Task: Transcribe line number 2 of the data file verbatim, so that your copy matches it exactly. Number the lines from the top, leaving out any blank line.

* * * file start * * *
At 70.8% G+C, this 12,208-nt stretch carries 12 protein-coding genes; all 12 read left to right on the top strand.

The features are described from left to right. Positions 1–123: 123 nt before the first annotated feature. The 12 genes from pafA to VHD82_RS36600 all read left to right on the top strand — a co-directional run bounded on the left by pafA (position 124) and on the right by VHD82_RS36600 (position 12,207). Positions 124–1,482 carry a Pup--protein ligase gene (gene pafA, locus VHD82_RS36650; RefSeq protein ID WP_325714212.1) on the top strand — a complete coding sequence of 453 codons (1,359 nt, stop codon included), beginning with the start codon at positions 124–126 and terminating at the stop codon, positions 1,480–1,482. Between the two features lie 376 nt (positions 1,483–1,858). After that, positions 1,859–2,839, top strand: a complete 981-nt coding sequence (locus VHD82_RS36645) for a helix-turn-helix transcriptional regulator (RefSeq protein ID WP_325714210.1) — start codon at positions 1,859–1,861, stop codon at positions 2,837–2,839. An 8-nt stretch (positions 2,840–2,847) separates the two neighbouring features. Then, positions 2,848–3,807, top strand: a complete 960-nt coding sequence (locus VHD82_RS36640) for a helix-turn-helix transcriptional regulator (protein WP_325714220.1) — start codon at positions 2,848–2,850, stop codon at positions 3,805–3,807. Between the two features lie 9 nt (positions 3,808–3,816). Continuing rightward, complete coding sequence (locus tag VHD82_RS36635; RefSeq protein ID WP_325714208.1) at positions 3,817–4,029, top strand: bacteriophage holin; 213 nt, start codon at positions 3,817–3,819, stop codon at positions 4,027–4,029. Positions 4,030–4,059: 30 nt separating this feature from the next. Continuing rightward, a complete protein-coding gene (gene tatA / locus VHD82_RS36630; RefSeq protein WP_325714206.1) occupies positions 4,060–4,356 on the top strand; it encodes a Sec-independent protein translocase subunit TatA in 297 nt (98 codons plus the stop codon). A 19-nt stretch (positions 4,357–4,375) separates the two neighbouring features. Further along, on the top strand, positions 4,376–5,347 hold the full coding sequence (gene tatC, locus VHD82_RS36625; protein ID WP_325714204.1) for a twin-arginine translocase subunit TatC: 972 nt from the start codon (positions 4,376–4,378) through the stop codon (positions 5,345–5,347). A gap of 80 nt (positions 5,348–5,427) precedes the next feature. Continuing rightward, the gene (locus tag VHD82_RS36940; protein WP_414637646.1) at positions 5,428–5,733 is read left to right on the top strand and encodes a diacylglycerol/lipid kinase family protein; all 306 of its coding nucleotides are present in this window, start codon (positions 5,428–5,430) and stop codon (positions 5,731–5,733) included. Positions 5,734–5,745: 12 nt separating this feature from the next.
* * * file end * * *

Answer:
The features are described from left to right. Positions 1–123: 123 nt before the first annotated feature. The 12 genes from pafA to VHD82_RS36600 all read left to right on the top strand — a co-directional run bounded on the left by pafA (position 124) and on the right by VHD82_RS36600 (position 12,207). Positions 124–1,482 carry a Pup--protein ligase gene (gene pafA, locus VHD82_RS36650; RefSeq protein ID WP_325714212.1) on the top strand — a complete coding sequence of 453 codons (1,359 nt, stop codon included), beginning with the start codon at positions 124–126 and terminating at the stop codon, positions 1,480–1,482. Between the two features lie 376 nt (positions 1,483–1,858). After that, positions 1,859–2,839, top strand: a complete 981-nt coding sequence (locus VHD82_RS36645) for a helix-turn-helix transcriptional regulator (RefSeq protein ID WP_325714210.1) — start codon at positions 1,859–1,861, stop codon at positions 2,837–2,839. An 8-nt stretch (positions 2,840–2,847) separates the two neighbouring features. Then, positions 2,848–3,807, top strand: a complete 960-nt coding sequence (locus VHD82_RS36640) for a helix-turn-helix transcriptional regulator (protein WP_325714220.1) — start codon at positions 2,848–2,850, stop codon at positions 3,805–3,807. Between the two features lie 9 nt (positions 3,808–3,816). Continuing rightward, complete coding sequence (locus tag VHD82_RS36635; RefSeq protein ID WP_325714208.1) at positions 3,817–4,029, top strand: bacteriophage holin; 213 nt, start codon at positions 3,817–3,819, stop codon at positions 4,027–4,029. Positions 4,030–4,059: 30 nt separating this feature from the next. Continuing rightward, a complete protein-coding gene (gene tatA / locus VHD82_RS36630; RefSeq protein WP_325714206.1) occupies positions 4,060–4,356 on the top strand; it encodes a Sec-independent protein translocase subunit TatA in 297 nt (98 codons plus the stop codon). A 19-nt stretch (positions 4,357–4,375) separates the two neighbouring features. Further along, on the top strand, positions 4,376–5,347 hold the full coding sequence (gene tatC, locus VHD82_RS36625; protein ID WP_325714204.1) for a twin-arginine translocase subunit TatC: 972 nt from the start codon (positions 4,376–4,378) through the stop codon (positions 5,345–5,347). A gap of 80 nt (positions 5,348–5,427) precedes the next feature. Continuing rightward, the gene (locus tag VHD82_RS36940; protein WP_414637646.1) at positions 5,428–5,733 is read left to right on the top strand and encodes a diacylglycerol/lipid kinase family protein; all 306 of its coding nucleotides are present in this window, start codon (positions 5,428–5,430) and stop codon (positions 5,731–5,733) included. Positions 5,734–5,745: 12 nt separating this feature from the next.